I don’t know if that makes sense? It’s hard to put into words. If you look *for* something, it makes it harder to find what is actually there. At least, that’s my experience.
Also I think for the artist, cut stone suiseki (good ones I mean) are a very good way to develop their artistic eye as well as developing their daiza-making craft and technique. One of our fellow SF Suiseki Kai members is a guy who has an amazing eye at the river. So far he has only made daiza for, and shown, his cut stones. He does very good work (he commonly gets one of the awards at the August exhibit), but has only been doing it for maybe 10 years and does not feel ready to tackle his natural stones. That time will come.
Cheers – Janet
I appreciated your approach on this subject.
Even with those who cut stones or own cut stones, I sense at least a small dissapointment when learning a stone was cut. Although not founded in religous beliefs, I admit to feeling differently about uncut stones. The stone you used as an example is just amazing and a great a argument for cutting. It is so good it quickly makes you forget it was cut. As with all Mas’s work the daiza is in perfect harmony with the stone. One thing that disturbs me is when a daiza is too thin with cut stones. Two reasons, first because it screams that the stone was cut and the proportions bother my eye. Secondly, and perhaps the main reason, the daiza seem to warp exposing the cut edge of the stone.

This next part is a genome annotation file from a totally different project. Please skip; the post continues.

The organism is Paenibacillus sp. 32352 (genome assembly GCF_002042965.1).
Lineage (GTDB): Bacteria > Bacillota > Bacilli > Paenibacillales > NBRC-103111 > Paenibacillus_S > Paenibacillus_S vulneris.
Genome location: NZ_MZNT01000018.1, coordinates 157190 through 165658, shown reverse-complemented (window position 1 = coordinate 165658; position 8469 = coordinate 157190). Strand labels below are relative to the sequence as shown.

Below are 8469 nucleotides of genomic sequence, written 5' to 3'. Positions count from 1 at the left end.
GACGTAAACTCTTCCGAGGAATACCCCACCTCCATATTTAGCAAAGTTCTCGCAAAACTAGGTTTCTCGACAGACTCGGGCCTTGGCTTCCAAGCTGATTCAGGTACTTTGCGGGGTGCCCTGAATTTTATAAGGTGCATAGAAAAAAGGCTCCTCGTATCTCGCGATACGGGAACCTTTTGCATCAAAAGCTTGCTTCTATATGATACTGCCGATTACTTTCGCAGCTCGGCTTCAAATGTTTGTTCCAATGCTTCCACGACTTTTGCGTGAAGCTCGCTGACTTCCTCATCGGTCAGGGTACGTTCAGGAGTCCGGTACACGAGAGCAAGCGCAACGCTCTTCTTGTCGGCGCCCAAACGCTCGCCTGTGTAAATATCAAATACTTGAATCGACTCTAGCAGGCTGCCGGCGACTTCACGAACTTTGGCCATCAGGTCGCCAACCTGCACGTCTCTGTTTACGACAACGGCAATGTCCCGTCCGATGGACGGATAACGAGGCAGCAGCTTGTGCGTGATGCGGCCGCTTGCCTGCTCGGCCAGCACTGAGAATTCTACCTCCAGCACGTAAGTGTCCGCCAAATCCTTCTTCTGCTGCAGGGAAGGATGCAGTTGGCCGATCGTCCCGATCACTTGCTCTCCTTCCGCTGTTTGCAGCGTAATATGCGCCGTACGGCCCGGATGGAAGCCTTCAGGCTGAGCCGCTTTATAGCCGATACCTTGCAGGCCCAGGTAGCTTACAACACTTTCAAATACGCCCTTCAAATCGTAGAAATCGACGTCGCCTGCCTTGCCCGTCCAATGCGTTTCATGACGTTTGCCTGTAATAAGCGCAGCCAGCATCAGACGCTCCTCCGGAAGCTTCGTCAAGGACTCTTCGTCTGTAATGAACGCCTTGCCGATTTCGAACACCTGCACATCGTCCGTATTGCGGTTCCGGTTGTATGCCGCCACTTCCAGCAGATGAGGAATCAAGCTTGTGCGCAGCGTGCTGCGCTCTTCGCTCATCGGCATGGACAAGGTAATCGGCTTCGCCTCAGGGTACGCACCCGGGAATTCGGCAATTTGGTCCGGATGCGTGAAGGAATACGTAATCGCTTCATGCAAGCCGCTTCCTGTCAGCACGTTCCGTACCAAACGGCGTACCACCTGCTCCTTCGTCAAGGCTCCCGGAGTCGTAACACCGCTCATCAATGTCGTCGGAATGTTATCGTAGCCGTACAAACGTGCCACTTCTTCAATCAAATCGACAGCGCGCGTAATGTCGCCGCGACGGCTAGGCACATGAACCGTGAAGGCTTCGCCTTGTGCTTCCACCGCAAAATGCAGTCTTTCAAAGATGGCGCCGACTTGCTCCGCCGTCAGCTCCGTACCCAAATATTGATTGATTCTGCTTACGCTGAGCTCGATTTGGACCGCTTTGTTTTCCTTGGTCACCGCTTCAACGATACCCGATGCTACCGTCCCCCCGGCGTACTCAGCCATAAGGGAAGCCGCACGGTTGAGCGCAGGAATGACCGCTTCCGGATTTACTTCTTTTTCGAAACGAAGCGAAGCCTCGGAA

I also wonder if how you feel about cut stones influences your collecting. I look for stones which have relatively flat bottoms as opposed to stones I could slice a Suiseki from. If your eye is trained to look for stones within stones I think this could impact what you find.
Janet, thank you for your wonderful work with this site. I really enjoy it and look forward to every new post!
Hi Scott. From what Mas tells me, there are a bunch. In the old days, before machinery, they would work the stone with stone carving tools and then put it in a stream (I guess in a bag or box) to allow the natural sand-blasting to occur over a few years.
As far as modern machinery he’s described a couple of methods to me. Sand blasting equipment of course comes in both air and water versions. Then there are the stone carving tools used by people like gravestone makers.
He also described a gizmo where you have the stone over a box with sand and water and in some way (which I didn’t quite follow) the water and sand is poured over the stone like it was in a stream. I’d have to see a picture of this one…